1.  I was listening to singer, Shannon Marie Harney, and thinking about writing a new song that would respond to her strengths.

So, reaching into the song bag, I found and wrote 'Darkness'.

And this time, for a number of reasons...  Setting the text to music...  I did it myself - I heard, emerging from the text, a waltz...

At this point this note on my blog becomes over-complicated - I will leave the complications in place, below, for people who like that sort of thing...

Others can waltz...

 

2.  Certainly we had been thinking about the Great American Songbook - and those songs which, when you analyse them and sing them, have a tiny, pared down, lyric.  Like a nursery rhyme.

A thimbleful.  Dark matter, compacted by gravity.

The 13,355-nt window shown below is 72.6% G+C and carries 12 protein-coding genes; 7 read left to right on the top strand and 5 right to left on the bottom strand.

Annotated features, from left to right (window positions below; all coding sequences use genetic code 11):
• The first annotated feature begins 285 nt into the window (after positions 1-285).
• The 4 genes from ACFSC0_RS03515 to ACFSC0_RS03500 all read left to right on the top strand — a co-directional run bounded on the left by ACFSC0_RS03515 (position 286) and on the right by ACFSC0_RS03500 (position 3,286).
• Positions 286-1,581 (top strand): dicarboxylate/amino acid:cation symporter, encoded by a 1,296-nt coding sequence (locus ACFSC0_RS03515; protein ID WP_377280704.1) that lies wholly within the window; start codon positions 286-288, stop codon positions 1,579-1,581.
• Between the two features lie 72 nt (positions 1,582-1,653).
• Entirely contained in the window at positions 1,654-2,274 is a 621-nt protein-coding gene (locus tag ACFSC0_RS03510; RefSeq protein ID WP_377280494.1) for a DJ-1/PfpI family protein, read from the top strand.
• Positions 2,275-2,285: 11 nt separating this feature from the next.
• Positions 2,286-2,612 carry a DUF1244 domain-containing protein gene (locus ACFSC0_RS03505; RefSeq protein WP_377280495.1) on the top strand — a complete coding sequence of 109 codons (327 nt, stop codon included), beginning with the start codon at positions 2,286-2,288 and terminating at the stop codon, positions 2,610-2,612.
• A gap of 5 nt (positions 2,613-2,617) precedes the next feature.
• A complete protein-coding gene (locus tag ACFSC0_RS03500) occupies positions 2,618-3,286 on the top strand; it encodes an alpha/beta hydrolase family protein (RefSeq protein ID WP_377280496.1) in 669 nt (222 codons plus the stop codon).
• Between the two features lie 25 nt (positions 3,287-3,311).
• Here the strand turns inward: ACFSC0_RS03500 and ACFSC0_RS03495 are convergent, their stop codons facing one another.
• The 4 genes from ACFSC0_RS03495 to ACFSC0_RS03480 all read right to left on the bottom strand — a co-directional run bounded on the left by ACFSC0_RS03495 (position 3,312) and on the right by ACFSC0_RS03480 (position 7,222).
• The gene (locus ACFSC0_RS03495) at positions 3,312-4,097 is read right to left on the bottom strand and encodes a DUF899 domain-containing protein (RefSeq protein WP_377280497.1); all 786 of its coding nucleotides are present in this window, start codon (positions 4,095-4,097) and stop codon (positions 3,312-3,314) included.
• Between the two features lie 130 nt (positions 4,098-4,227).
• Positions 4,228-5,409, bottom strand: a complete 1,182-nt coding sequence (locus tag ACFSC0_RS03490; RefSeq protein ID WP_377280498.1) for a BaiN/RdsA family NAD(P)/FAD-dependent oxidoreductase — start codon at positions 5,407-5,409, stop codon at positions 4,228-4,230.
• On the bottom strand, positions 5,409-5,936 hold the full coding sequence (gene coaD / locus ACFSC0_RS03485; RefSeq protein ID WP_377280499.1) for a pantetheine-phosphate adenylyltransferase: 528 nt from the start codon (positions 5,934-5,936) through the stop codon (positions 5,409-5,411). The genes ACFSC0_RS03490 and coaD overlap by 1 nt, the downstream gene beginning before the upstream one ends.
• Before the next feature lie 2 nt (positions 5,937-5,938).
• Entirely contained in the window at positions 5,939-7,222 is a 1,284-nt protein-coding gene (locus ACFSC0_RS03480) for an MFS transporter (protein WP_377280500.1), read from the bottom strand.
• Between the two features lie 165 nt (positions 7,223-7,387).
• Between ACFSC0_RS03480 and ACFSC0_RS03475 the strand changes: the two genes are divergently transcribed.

The heavy lifting is left to the performer, to the performance, to the music and the arrangement.

Also interesting is the power of repetition, and reprise.  On the page my lyric, 'Darkness', looks like 3 identical stanzas, times 2.  It would be easy to end up with the same melody times 6.

That is not what the lyric wanted.  Lines are repeated, yes, but at each repeat the meaning of the words change.  Choreograph that, in waltz time.

 

3.  The first line of the song comes from a play by Samuel Beckett.

This is not 'Godot, the Musical' - though there is a moment in the 'Godot' play where we expect Didi and Gogo to launch into 'The Trail of the Lonesome Pine'.

No, different play.

For reasons which I will not go into here, we are interested in translation - we are in an age of translation.  We are interested in the work of translators and interpreters.  I have written about this elsewhere, and can return to that theme at a later date.

Academic 'Translation Studies' has become very complex - and now includes a special category, 'self-translators'...  Writers who translate their own work from one language to another.  Amongst the list of famous names - a surprising number of them are Nobel Prize winners - we always find Samuel Beckett.